When Congress tackles tax reform, it's likely that tax rates will go down -- not up. But that could reduce the value of your deductions, making you pay more taxes in the end. How Lower Rates from Tax Reform Could Raise Your Tax Bill
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How Lower Rates from Tax Reform Could Raise Your Tax Bill

If the Bush tax cuts expire as scheduled at year-end, the top federal income tax rate will automatically jump from 35% to 39.6% (or 43.4% if you count the 3.8% surtax on investment income of high earners).

But here's a man-bites-dog alert: It's likely that tax rates will go down -- that's right, down, not up -- when Congress tackles fundamental tax reform (perhaps as early as 2013).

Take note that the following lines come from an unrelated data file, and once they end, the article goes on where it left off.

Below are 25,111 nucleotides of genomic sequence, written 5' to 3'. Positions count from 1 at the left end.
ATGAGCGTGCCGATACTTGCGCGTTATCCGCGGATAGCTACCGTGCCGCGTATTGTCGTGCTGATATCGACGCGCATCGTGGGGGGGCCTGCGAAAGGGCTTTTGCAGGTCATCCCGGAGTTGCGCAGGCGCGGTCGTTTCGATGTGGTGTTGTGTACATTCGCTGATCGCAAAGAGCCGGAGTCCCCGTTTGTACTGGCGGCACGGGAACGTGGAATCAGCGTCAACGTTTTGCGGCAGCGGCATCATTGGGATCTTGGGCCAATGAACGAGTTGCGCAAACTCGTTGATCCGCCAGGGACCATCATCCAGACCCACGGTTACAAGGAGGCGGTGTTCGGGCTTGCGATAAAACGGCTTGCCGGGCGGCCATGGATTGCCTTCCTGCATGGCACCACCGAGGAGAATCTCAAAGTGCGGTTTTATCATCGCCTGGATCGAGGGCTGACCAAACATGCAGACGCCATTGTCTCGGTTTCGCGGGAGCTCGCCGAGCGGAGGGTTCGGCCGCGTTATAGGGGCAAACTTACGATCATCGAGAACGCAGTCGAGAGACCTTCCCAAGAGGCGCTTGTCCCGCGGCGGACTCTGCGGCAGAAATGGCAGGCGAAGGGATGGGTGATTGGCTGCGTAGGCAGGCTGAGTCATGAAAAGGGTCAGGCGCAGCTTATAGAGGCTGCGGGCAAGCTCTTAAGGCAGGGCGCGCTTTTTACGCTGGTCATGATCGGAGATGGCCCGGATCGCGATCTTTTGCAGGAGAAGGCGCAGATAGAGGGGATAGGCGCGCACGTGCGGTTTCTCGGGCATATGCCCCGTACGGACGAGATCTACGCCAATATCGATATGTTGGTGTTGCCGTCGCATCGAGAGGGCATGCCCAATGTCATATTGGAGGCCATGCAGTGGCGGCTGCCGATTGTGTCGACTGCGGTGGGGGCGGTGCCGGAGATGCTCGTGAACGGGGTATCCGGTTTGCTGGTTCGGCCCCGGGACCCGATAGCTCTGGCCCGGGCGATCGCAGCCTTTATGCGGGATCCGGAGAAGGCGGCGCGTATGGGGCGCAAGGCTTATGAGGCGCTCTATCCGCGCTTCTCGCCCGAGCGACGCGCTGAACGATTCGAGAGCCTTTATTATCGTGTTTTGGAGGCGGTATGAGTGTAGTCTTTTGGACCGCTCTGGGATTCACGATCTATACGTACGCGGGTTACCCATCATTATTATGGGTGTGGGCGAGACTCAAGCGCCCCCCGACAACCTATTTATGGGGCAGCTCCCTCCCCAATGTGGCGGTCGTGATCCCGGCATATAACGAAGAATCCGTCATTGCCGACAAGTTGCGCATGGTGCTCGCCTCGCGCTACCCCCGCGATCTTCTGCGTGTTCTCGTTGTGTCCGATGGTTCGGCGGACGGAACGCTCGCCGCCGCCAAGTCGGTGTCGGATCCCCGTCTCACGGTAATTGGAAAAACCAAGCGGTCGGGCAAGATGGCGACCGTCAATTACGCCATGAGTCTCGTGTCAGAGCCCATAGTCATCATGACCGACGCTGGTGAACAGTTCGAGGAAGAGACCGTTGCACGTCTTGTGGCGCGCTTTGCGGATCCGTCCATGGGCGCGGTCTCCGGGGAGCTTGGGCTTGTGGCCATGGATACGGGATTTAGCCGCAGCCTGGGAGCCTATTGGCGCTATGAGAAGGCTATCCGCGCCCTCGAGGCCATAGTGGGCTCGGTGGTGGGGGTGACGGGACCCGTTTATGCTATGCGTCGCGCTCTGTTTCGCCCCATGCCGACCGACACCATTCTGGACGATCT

The Simpson-Bowles tax reform proposal, for example, says the top rate could drop to 23% if lawmakers eliminate all "tax expenditures" (tax-geek talk for deductions, credits, and various and sundry other tax breaks). But lower rates can come at a cost beyond the loss of a cherished tax break. Read on to find out how:

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